put in as a bonus item waiting for lunch thanks David David Conrad reports that there are a few layer 2 interconnects in the AP region Examples include HKIX Hong Kong Internet Exchange ethernet exchange in Hong Kong where some 25 to 30 service providers are present STIX Singapore TelCo Internet Exchange Interconnect for Vietnam and many other countries in the region 8 Charging models settlements costs Political issues engineering impact Sean Doran explains that SprintLink sees a growth of 20 per month and that US Sprint s competitors are seeing roughly the same How do we keep up with this growth Some routers of SprintLink are running at half capacity e g in terms of switching capacity Within around 6 months there will be no boxes available to keep up with the growth Four areas are crucial Technical We need a box that can accomodate the growth for the years to come SprintLink talks to switch routers to develop a BFR some say this means Big Fine Router your mileage may vary Line capacity is also a worry experiments with IP over SONET are taking place Capacity at exchange points is a worry The general feeling is that the capacity of an exchange point should be an order of magnitude faster than the incoming lines multiple exchange points often can imply asymmetry Addressing Comes back to CIDRD basically Exhaustion of the IP address space is imminent but how soon will this happen Scaling these issues are becoming tough Training NOCs sometimes are not up to skills Training people is not to be underestimated Multi homed There is a tendency for customers of one provider to become multi homed through another provider Knowledge Knowing what is going on There are a lot of people that are not coming to meetings like the IEPG or read e mail Money Vertical integration Companies doing everything from running a backbone to dial in IP service Some providers start as a backbone provider and now have to do dial also Or the other way around a provider that starts up as a dial in provider Politics A lot of politics is coming in This creates inefficiency The engineers busy with the technology have spent too less time educating the politicians The real issue How do we go by fixing this People need to educate the politicians to do the right thing Some decisions have great political implications but are hairy to implement Peter Lothberg explains how the phone companies do charging Phone company A and B want to interconnect and both buy a HC to each other A phonecall originating within a customer of A to a customer of B also makes money flow in the direction from A to B The conclusion on this is that this is a great model for the connection oriented world Sean Doran explains a model where there are different levels of service provision Dial in providers for end user support Mid level providers regionals for dial in provider support and large customer support International providers support for the regionals Sean states that international providers should not want to enter any of the other levels vertical approach which more often than not means competition to your customers Tony Bates warns that this model may be fine for SprintLink but not necessary for other companies The model of wholesalers and retailers works well in other industries Sean Doran promises to make a document out of all this The discussion leads to multi homing Why would an organization want to be multi homed Possible carrots are economics resilience or reliability Two issues are brought up WRT multi homing what does multi homing do to the address space what does it do for the routing Often one problem with multi homing is explaining it to people And besides there are different flavors of multi homing 9 Dual homing in a CIDR block Prologue NAT boxes are not considered in this agenda item Yakov Rehkter addresses the issues of multi homing in a CIDR block by first explaining the issues Use of AS number Each multi homed site should have its own AS number The question is Can private AS numbers be used Each multi homed site should use BGP to peer with its providers since this allows dynamic rerouting There is a draft document draft ietf idr autosys guide 03 txt One prefix One origin AS A given prefix can reside in only one AS If you have aggregation this can be violated example when a multi homed site has address space from one of his providers this provider will advertise the prefix of the block from his AS the other provider of the customer will announce the prefix from the customers ASN Each prefix has to have a unique origin Aggregation AS SET may create some confusion to this principle Path preferences Need the ability to influence upstream providers when multiple paths are available Multiple interconnects with direct provider one should be using MEDs Multiple paths to some indirect upstream provider known as AS stuffing Need to have a mechanism to specify destination preferences two Internet Drafts draft ietf idr bgp dpa 01 txt draft ietf idr bgp dpa application 01 txt There is an idea for a New BGP Attribute which works with the existing route selection attributes such as MED and Local Pref Issues regarding Address Allocation We need to look at the impact on aggregation Multiple addresses one per provider which is very good for scaling but not practical today Address from one of the providers which provider to select where the aggregation could occur The idea is Get your address space from your least preferred provider so only your preferred provider needs to announce this prefix and for your back up provider it falls into his CIDR block Provider independent address this is however the worst case for getting scaling issues right Routing Information Aggregation There is a growth in the number of multi homed subscribers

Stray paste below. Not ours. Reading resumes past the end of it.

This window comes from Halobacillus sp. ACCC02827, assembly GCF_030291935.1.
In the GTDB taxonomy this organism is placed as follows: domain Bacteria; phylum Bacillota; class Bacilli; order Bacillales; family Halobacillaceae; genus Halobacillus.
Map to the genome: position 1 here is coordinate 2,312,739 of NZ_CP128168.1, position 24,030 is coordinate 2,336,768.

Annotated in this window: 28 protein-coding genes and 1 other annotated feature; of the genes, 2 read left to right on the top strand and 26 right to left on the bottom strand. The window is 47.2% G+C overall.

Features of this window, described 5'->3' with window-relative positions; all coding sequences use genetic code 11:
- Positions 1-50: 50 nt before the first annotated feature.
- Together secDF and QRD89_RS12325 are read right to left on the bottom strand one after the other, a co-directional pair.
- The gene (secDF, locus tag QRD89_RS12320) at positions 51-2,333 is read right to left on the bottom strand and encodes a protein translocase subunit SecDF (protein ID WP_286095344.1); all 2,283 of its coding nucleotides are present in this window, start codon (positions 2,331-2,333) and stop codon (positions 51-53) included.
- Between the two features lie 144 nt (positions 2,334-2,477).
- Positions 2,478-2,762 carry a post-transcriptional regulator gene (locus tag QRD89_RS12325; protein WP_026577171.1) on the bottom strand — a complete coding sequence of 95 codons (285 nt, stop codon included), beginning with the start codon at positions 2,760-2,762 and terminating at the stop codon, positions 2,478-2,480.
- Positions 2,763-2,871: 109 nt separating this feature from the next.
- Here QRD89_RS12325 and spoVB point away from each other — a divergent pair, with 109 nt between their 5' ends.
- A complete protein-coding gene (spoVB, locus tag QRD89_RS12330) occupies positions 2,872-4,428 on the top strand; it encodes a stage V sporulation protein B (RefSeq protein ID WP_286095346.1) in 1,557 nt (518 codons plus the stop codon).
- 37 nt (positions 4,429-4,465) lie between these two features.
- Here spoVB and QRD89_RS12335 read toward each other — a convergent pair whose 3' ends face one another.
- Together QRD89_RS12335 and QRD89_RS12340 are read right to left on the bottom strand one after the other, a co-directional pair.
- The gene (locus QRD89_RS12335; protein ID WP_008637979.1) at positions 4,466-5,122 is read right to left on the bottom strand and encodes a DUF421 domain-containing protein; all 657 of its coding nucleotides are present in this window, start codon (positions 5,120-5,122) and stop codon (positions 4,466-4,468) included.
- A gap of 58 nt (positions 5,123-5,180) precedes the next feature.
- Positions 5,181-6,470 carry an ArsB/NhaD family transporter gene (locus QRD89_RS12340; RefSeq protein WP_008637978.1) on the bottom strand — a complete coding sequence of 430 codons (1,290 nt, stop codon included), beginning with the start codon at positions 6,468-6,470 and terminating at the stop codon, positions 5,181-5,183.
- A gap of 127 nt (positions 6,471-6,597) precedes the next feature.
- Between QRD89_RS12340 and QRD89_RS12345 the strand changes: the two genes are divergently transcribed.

Original URL path: http://www.iepg.org/july1995/index.html (2016-04-25)